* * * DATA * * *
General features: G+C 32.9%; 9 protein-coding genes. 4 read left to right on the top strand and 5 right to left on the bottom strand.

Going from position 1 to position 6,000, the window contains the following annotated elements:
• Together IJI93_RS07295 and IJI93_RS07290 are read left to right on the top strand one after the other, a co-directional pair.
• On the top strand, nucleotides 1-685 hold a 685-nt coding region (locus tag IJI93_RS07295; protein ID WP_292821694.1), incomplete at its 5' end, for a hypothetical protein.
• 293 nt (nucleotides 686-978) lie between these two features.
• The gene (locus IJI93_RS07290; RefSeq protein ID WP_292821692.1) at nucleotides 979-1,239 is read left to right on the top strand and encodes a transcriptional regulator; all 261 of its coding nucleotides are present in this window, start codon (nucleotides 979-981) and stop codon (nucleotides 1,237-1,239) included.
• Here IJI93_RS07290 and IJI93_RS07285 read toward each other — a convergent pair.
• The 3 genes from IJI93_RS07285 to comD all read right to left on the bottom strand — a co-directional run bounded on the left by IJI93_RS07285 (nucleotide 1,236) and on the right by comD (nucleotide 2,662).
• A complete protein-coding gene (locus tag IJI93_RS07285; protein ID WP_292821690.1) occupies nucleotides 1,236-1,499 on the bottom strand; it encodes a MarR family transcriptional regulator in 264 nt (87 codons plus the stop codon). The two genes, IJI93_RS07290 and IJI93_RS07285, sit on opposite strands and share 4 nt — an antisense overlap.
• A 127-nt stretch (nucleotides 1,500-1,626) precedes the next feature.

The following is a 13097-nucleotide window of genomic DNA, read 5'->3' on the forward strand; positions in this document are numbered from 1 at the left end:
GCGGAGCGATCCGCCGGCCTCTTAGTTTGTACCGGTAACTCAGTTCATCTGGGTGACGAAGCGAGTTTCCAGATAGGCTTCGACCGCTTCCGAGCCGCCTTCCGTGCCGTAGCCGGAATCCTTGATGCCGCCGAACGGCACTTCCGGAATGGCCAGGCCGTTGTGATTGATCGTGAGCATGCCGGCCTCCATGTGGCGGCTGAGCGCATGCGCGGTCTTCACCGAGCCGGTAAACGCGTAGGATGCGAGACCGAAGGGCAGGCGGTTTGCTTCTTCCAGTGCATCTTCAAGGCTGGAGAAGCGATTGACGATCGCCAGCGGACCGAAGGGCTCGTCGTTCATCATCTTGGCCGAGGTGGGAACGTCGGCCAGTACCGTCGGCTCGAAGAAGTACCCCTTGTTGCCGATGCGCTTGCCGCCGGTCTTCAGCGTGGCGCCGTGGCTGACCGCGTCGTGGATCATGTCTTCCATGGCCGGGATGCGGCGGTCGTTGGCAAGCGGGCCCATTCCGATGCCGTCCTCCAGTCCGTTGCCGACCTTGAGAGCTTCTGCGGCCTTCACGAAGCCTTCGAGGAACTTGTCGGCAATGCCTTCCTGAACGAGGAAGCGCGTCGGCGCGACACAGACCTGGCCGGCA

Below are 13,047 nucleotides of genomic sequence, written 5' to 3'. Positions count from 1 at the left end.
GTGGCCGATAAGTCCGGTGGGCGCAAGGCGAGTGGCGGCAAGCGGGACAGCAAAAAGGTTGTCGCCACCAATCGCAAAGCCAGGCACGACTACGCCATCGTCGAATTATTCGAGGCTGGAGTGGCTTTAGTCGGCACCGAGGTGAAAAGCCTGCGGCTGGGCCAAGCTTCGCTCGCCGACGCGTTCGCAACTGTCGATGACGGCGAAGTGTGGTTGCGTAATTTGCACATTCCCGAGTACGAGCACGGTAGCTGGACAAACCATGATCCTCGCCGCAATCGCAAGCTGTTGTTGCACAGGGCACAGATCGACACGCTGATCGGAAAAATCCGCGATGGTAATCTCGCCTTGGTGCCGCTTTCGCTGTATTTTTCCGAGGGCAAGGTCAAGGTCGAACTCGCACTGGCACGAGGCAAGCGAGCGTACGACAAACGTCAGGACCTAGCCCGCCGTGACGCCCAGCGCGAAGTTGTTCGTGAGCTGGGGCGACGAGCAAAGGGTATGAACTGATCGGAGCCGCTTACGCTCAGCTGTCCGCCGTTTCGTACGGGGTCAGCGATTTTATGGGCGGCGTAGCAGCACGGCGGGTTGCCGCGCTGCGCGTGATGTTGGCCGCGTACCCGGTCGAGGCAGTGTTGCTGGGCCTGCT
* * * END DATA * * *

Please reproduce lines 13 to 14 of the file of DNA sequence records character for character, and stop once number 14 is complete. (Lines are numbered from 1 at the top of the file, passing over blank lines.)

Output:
Below are 13,047 nucleotides of genomic sequence, written 5' to 3'. Positions count from 1 at the left end.
GTGGCCGATAAGTCCGGTGGGCGCAAGGCGAGTGGCGGCAAGCGGGACAGCAAAAAGGTTGTCGCCACCAATCGCAAAGCCAGGCACGACTACGCCATCGTCGAATTATTCGAGGCTGGAGTGGCTTTAGTCGGCACCGAGGTGAAAAGCCTGCGGCTGGGCCAAGCTTCGCTCGCCGACGCGTTCGCAACTGTCGATGACGGCGAAGTGTGGTTGCGTAATTTGCACATTCCCGAGTACGAGCACGGTAGCTGGACAAACCATGATCCTCGCCGCAATCGCAAGCTGTTGTTGCACAGGGCACAGATCGACACGCTGATCGGAAAAATCCGCGATGGTAATCTCGCCTTGGTGCCGCTTTCGCTGTATTTTTCCGAGGGCAAGGTCAAGGTCGAACTCGCACTGGCACGAGGCAAGCGAGCGTACGACAAACGTCAGGACCTAGCCCGCCGTGACGCCCAGCGCGAAGTTGTTCGTGAGCTGGGGCGACGAGCAAAGGGTATGAACTGATCGGAGCCGCTTACGCTCAGCTGTCCGCCGTTTCGTACGGGGTCAGCGATTTTATGGGCGGCGTAGCAGCACGGCGGGTTGCCGCGCTGCGCGTGATGTTGGCCGCGTACCCGGTCGAGGCAGTGTTGCTGGGCCTGCT